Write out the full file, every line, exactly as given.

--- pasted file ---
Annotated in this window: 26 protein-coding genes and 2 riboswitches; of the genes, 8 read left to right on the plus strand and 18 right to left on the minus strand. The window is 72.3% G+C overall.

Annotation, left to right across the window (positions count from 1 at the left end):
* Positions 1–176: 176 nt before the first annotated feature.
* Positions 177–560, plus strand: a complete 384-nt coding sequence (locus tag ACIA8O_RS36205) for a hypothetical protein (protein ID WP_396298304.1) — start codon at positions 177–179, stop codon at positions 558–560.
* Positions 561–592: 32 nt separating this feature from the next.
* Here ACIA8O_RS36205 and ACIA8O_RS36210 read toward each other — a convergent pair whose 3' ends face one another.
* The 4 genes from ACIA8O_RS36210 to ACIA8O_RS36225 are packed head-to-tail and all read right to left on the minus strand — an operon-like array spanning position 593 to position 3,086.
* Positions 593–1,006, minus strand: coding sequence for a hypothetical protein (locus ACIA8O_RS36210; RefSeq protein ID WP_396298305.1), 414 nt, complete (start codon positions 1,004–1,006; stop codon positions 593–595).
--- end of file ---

Annotated in this window: 26 protein-coding genes and 2 riboswitches; of the genes, 8 read left to right on the plus strand and 18 right to left on the minus strand. The window is 72.3% G+C overall.

Annotation, left to right across the window (positions count from 1 at the left end):
* Positions 1–176: 176 nt before the first annotated feature.
* Positions 177–560, plus strand: a complete 384-nt coding sequence (locus tag ACIA8O_RS36205) for a hypothetical protein (protein ID WP_396298304.1) — start codon at positions 177–179, stop codon at positions 558–560.
* Positions 561–592: 32 nt separating this feature from the next.
* Here ACIA8O_RS36205 and ACIA8O_RS36210 read toward each other — a convergent pair whose 3' ends face one another.
* The 4 genes from ACIA8O_RS36210 to ACIA8O_RS36225 are packed head-to-tail and all read right to left on the minus strand — an operon-like array spanning position 593 to position 3,086.
* Positions 593–1,006, minus strand: coding sequence for a hypothetical protein (locus ACIA8O_RS36210; RefSeq protein ID WP_396298305.1), 414 nt, complete (start codon positions 1,004–1,006; stop codon positions 593–595).